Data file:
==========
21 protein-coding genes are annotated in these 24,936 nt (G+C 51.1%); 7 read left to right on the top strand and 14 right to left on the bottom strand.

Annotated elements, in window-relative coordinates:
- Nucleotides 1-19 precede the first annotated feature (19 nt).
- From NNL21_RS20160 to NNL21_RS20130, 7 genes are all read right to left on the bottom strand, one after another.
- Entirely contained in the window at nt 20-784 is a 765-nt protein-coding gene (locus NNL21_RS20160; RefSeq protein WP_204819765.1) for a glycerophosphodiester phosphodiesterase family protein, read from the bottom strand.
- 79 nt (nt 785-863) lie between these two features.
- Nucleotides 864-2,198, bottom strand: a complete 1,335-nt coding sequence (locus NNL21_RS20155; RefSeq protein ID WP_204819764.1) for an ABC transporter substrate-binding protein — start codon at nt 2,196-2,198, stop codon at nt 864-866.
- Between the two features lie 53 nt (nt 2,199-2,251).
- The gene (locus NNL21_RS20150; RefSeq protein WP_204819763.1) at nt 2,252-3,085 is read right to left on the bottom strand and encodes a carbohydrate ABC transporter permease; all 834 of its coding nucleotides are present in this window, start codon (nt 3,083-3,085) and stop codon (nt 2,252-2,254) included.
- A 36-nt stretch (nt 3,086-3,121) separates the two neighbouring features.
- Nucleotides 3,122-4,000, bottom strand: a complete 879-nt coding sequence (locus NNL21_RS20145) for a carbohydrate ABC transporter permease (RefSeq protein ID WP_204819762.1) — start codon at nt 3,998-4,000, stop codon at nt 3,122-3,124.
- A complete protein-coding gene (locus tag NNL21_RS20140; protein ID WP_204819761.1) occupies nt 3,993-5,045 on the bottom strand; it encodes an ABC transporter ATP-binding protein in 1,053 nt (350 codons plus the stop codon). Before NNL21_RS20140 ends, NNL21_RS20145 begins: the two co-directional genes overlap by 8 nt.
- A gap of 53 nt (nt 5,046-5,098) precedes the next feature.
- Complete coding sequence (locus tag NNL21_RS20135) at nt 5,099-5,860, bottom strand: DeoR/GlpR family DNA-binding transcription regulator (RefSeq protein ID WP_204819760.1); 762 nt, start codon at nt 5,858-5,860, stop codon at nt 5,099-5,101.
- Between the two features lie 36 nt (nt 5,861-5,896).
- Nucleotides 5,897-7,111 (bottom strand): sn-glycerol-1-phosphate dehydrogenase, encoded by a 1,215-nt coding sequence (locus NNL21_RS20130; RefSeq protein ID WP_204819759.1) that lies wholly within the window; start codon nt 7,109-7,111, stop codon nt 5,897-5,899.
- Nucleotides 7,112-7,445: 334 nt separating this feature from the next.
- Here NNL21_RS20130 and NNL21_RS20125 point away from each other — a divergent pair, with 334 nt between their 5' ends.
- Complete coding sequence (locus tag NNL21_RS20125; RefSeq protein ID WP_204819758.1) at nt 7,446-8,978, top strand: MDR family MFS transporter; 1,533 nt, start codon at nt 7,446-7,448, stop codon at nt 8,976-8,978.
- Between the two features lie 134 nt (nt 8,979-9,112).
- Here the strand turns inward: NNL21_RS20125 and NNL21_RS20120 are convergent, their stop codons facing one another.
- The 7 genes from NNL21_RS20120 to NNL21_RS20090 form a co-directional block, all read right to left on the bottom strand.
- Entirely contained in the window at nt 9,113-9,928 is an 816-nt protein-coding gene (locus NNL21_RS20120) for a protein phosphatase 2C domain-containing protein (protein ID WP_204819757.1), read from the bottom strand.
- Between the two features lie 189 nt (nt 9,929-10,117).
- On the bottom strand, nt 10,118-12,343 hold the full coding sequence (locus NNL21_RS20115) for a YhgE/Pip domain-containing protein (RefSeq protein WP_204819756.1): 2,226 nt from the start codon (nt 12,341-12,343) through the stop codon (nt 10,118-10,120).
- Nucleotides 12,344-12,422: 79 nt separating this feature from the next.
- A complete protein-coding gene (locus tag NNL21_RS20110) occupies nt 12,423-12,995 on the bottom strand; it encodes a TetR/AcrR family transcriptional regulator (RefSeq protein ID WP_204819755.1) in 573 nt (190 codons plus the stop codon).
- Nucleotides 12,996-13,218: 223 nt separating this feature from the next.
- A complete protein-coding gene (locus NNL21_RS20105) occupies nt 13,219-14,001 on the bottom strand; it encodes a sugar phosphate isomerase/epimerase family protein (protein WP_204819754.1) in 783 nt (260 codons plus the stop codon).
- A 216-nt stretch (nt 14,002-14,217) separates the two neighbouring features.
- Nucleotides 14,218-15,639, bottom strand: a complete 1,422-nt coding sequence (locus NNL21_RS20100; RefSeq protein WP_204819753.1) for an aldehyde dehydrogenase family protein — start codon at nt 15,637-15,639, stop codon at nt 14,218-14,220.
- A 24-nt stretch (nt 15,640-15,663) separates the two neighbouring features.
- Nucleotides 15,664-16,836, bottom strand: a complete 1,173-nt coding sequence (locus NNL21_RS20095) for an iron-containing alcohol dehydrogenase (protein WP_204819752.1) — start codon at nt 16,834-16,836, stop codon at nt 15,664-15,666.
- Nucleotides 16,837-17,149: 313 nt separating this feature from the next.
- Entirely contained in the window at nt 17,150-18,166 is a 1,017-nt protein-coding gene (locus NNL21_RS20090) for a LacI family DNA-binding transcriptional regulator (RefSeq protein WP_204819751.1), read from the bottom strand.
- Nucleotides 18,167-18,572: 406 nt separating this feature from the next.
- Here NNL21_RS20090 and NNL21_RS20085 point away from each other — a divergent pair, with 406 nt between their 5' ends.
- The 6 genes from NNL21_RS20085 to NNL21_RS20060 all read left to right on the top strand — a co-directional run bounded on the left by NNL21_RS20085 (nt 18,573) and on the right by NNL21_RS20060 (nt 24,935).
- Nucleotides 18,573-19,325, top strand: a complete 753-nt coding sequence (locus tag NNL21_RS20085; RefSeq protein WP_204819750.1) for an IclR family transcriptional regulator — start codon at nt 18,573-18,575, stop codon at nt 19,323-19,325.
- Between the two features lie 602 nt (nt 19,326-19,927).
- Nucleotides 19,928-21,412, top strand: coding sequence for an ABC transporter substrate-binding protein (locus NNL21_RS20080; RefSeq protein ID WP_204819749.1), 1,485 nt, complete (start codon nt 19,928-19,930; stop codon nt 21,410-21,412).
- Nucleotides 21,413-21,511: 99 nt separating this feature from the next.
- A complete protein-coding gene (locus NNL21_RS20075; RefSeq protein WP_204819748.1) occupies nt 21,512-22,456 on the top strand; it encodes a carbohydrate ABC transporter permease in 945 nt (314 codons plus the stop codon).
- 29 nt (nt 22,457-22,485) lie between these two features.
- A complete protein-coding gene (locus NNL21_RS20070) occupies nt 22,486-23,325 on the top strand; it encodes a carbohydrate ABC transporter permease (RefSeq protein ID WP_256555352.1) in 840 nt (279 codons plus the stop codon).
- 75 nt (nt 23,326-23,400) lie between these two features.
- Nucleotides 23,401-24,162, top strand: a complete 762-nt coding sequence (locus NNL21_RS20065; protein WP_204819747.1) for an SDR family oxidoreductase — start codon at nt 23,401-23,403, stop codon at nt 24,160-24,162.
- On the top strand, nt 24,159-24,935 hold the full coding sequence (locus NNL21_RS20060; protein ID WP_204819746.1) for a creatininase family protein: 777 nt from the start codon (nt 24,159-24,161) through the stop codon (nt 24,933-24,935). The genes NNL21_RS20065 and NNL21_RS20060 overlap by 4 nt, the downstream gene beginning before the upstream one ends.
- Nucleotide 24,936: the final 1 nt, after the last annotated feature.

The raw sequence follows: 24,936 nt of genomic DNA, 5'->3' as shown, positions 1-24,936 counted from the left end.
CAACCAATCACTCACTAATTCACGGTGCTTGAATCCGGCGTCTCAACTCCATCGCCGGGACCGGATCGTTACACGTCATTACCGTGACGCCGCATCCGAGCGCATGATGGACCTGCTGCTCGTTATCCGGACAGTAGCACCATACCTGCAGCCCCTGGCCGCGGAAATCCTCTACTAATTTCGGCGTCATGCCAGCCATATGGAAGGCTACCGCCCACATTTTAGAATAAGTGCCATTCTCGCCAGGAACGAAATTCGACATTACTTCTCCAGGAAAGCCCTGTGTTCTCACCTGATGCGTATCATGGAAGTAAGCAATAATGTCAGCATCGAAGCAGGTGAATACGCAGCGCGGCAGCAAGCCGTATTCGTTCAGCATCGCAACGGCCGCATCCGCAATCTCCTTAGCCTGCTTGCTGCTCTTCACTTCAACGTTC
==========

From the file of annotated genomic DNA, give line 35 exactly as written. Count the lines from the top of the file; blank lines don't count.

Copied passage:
- Entirely contained in the window at nt 17,150-18,166 is a 1,017-nt protein-coding gene (locus NNL21_RS20090) for a LacI family DNA-binding transcriptional regulator (RefSeq protein WP_204819751.1), read from the bottom strand.